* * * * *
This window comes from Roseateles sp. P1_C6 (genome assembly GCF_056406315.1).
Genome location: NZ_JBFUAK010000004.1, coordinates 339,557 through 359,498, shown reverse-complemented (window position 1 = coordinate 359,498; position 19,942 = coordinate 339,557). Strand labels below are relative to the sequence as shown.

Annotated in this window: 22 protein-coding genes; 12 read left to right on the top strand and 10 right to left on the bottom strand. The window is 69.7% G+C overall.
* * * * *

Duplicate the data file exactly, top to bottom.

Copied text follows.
This window comes from Roseateles sp. P1_C6 (genome assembly GCF_056406315.1).
Genome location: NZ_JBFUAK010000004.1, coordinates 339,557 through 359,498, shown reverse-complemented (window position 1 = coordinate 359,498; position 19,942 = coordinate 339,557). Strand labels below are relative to the sequence as shown.

Annotated in this window: 22 protein-coding genes; 12 read left to right on the top strand and 10 right to left on the bottom strand. The window is 69.7% G+C overall.